In 2017, the Indian judiciary’s tryst with women’s rights has been outrageous. From being reluctant to adjudicate on marital rape to upending the concept of consent in the Farooqui case to victim-blaming a rape survivor in the Jindal Law School case, the judiciary’s observations, this year, have been replete with patriarchal undertones. It is most unsettling that when it comes to women’s issues, the judiciary puts patriarchal structures above constitutional freedoms. Perhaps the most bizarre case of the year has been the Hadiya case.
Hadiya, previously known as Akhila, is a 24-year-old woman who left her house, converted to Islam and got married to Shafin Jahan. Her father, Ashokan, filed a habeas corpus petition to bring her back home. The case is simple and straightforward – the courts should have dismissed the petition, on the grounds that Hadiya is an adult of sound mind, who can make her own decisions. However, the court annulled an inter-religious marriage, and decided in favour of her father. Why? Because according to the Kerala High Court – “She has no idea as to what she wants in life. She appears to be under the control of someone else. It is evident that she has been indoctrinated and influenced by persons whose identities have not been ascertained.” The judiciary exercised its parens patriate (protective role where citizens do not have the capacity to protect themselves) jurisdiction over the matter.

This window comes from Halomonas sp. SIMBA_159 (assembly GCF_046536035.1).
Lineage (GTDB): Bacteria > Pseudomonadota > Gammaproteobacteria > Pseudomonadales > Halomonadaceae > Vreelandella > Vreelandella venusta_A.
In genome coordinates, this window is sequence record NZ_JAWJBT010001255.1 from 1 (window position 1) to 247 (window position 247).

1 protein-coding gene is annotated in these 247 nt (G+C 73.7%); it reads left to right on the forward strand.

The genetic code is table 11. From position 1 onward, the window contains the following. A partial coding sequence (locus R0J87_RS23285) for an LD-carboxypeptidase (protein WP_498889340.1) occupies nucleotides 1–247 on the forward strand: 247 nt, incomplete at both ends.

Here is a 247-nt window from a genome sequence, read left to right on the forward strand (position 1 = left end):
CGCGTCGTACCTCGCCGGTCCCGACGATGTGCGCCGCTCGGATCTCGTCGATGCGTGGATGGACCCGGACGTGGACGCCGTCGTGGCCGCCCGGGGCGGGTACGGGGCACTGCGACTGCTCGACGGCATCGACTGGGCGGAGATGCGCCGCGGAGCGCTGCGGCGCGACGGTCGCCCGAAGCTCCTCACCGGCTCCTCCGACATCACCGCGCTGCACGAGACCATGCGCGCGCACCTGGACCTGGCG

The Supreme Court’s intervention, during Shafin’s appeal, in the case came with security concerns; according to the apex court, Hadiya was forcibly indoctrinated, and that there was a pattern of forced conversions in India. A National Investigation Agency (NIA) probe was ordered, Hadiya’s father became her court-appointed custodian, there was an alleged involvement of Islamic State and the whole affair was just “love-jihad”.
Finally, after four months, numerous hearings later, Hadiya was produced before the apex court. Hadiya’s request to thein court was that she be able to continue her studies. She wanted to be left alone with her husband, Shafin Jahan. Her appeal was simple and direct – “I want freedom…I want to remain true to my faith.” The Court ordered that she continue her course at Salem college, but refused to comment on the marriage or her reunion with Shafin, which is the pivot of the case. By doing this, the Supreme Court has failed Hadiya in every way.
The case, right from the beginning, has been about Hadiya’s personal liberty, and her human rights as an adult woman with agency.
Yet for the judiciary, this case has been about everything except Hadiya’s agency as a woman. Clearly, the Supreme Court is undecided about ‘Hadiya’s freedom’ and what it means in the present circumstances. And yet, the courts steer clear of the constitutional framework in this case.